April 4, 2011
As medical and public health experts had projected, cases of cholera in Haiti, which had been declining during the recent dry season, are noticeably mounting again after some significant rainfalls in late March.
Haiti's Ministry of Health (MSPP), the UN Health Cluster, World Health Organization/Pan-American Health Association and departmental health authorities released an official alert last week concerning the resumption of cholera cases during the rainy season. The situation is expected to worsen during the upcoming cyclone season, which begins in June.
From Plan's areas of intervention in the South-east, North-east and the West departments of Haiti, a rising number of new cases were also reported last week from the Oral Rehydration Points and the Cholera Treatment Units that Plan installed after the outbreak began in October 2010. These health points are the first lines of defense for people living in camps or in hard-to-reach areas before more advanced treatment becomes necessary.
Over the past several weeks, while many non-governmental organizations reduced their cholera response activities due to the decline in cases, Plan Haiti's activities remained ongoing. The Ministry of Health has now requested Plan Haiti's support in managing the situation in the coastal town of Jacmel and the surrounding areas of the South-east department, where the mortality rate for cholera cases is particularly high (8 percent).
Plan Haiti is quickly mobilizing to:
Intensify community trainings and meetings with Plan health facilitators to help spread the Ministry of Health (MSPP) approved messages about cholera—in terms of prevention and treatment options.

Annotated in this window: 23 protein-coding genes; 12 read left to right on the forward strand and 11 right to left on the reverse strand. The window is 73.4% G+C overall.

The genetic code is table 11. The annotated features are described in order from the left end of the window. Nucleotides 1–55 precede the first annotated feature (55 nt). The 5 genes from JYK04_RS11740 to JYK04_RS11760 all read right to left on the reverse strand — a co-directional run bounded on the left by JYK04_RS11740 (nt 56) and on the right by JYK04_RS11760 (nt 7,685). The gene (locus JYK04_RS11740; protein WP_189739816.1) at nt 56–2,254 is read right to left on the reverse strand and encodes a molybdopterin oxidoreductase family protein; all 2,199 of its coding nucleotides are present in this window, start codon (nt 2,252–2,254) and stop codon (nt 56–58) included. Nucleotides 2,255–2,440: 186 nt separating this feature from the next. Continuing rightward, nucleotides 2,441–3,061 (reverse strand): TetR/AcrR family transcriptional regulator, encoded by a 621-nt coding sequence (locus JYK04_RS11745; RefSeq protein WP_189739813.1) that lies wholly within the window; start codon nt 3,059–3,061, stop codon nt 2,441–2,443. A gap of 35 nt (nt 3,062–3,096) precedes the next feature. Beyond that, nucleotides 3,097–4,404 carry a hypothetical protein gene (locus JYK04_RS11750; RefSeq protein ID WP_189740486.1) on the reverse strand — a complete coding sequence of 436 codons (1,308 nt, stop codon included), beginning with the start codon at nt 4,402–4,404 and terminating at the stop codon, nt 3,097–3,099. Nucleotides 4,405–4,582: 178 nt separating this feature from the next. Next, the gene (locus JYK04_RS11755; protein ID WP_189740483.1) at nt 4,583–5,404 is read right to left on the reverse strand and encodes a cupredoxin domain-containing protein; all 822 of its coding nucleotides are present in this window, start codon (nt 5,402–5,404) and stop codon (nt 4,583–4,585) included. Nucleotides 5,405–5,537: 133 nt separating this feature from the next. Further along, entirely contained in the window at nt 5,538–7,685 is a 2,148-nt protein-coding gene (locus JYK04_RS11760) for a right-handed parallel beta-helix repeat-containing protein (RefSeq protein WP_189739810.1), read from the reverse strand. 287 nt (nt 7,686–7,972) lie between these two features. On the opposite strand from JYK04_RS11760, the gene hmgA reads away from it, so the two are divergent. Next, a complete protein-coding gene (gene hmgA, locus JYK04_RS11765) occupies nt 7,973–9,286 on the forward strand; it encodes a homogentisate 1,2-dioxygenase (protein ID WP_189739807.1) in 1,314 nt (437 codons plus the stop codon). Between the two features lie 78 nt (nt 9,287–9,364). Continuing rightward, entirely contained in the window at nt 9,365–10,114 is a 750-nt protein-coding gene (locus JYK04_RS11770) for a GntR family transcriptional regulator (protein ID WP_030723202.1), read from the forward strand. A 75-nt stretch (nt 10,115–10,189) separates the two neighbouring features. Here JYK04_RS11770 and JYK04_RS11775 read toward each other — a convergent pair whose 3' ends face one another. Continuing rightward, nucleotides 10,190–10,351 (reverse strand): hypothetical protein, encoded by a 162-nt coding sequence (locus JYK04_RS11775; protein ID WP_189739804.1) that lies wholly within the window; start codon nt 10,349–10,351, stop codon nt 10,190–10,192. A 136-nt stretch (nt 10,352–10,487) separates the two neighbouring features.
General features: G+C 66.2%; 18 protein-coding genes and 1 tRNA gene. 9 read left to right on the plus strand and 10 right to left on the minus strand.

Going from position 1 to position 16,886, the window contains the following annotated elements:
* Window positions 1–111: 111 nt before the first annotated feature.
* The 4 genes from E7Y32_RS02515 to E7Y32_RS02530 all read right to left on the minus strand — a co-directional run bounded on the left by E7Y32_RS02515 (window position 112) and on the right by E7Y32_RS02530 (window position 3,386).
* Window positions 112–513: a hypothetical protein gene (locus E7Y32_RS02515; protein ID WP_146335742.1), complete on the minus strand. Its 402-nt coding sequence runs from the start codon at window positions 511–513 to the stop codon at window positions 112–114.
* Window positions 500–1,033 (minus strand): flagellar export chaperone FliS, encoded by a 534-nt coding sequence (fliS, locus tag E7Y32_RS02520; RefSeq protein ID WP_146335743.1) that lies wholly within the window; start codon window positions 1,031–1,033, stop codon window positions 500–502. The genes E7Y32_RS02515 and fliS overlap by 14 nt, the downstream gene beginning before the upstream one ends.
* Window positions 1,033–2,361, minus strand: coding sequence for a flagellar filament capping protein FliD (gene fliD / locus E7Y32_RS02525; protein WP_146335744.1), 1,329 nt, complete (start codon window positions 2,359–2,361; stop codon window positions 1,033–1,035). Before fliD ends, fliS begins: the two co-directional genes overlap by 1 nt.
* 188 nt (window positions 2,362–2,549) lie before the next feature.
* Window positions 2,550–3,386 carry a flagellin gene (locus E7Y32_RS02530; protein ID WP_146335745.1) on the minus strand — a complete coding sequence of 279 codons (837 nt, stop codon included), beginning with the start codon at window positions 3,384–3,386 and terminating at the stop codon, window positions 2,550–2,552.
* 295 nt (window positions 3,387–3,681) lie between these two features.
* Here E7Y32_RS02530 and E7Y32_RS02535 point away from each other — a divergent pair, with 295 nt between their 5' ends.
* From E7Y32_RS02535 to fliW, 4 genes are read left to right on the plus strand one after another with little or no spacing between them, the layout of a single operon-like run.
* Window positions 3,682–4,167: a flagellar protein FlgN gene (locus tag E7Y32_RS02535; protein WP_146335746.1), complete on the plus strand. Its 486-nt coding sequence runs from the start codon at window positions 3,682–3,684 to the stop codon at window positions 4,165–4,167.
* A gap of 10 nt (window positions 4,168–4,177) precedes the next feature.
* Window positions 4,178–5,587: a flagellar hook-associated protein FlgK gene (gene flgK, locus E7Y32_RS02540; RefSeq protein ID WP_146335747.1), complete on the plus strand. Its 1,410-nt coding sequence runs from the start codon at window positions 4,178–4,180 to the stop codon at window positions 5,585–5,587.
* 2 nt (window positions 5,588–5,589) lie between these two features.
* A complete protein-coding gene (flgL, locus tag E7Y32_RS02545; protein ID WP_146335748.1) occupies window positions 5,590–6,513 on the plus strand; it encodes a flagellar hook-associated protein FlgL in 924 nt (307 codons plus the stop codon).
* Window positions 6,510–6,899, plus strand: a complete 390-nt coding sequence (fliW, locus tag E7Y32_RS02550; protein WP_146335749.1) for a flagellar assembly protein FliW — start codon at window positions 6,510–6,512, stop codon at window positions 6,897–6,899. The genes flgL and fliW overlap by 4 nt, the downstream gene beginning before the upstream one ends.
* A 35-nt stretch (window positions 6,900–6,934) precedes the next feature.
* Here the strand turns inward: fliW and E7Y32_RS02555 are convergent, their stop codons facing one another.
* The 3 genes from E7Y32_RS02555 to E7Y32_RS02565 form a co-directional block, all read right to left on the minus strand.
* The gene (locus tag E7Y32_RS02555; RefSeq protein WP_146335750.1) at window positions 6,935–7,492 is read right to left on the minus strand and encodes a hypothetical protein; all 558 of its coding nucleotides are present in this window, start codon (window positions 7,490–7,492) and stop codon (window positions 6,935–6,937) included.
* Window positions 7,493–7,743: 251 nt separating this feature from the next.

Return to the Child Friendly Spaces, the preschools, primary schools and community events to continue sensitization campaigns.
Intensify the visits of Plan-trained health brigade workers to individual homes in the communities especially in rural/remote areas.
Add cholera awareness to the disaster risk reduction programming already in progress for cyclones.
Work with local authorities to quickly know what the directives and decisions have been made about cholera; and advocate to have them integrate cholera into their long-term community health interventions.
Encourage the departmental education authorities to send cholera awareness materials to all of the schools.
Continue to incorporate cholera awareness messaging in ongoing hygiene promotion activities.
Install water tanks with a capacity of 1,000 gallons at schools.
Engage youth groups to carry on sensitization campaigns at public places including markets and parking areas.
Conduct sanitary clean-up campaigns in camps through the Cash For Work program.
Launch Community-Led Total Sanitation (CLTS), which encourages key behavior changes, as a long-term strategy for cholera prevention.
Another valuable component of Plan's cholera prevention programming is drilling of well-placed boreholes within the communities to provide for fresh, clean water to the largest number of people possible. Otherwise community members are often obliged to obtain water from unsafe sources and may not be as likely to enact the knowledge of good hygiene principles. The cost of one borehole is approximately $15,000 and installation takes about two weeks.
According to John Chaloner, Plan Haiti's Country Director: "Time is of the essence with cholera and for the majority of the people in Haiti—who live without proper sanitation facilities or access to clean water—support to Plan Haiti for our cholera response activities is now as important as ever."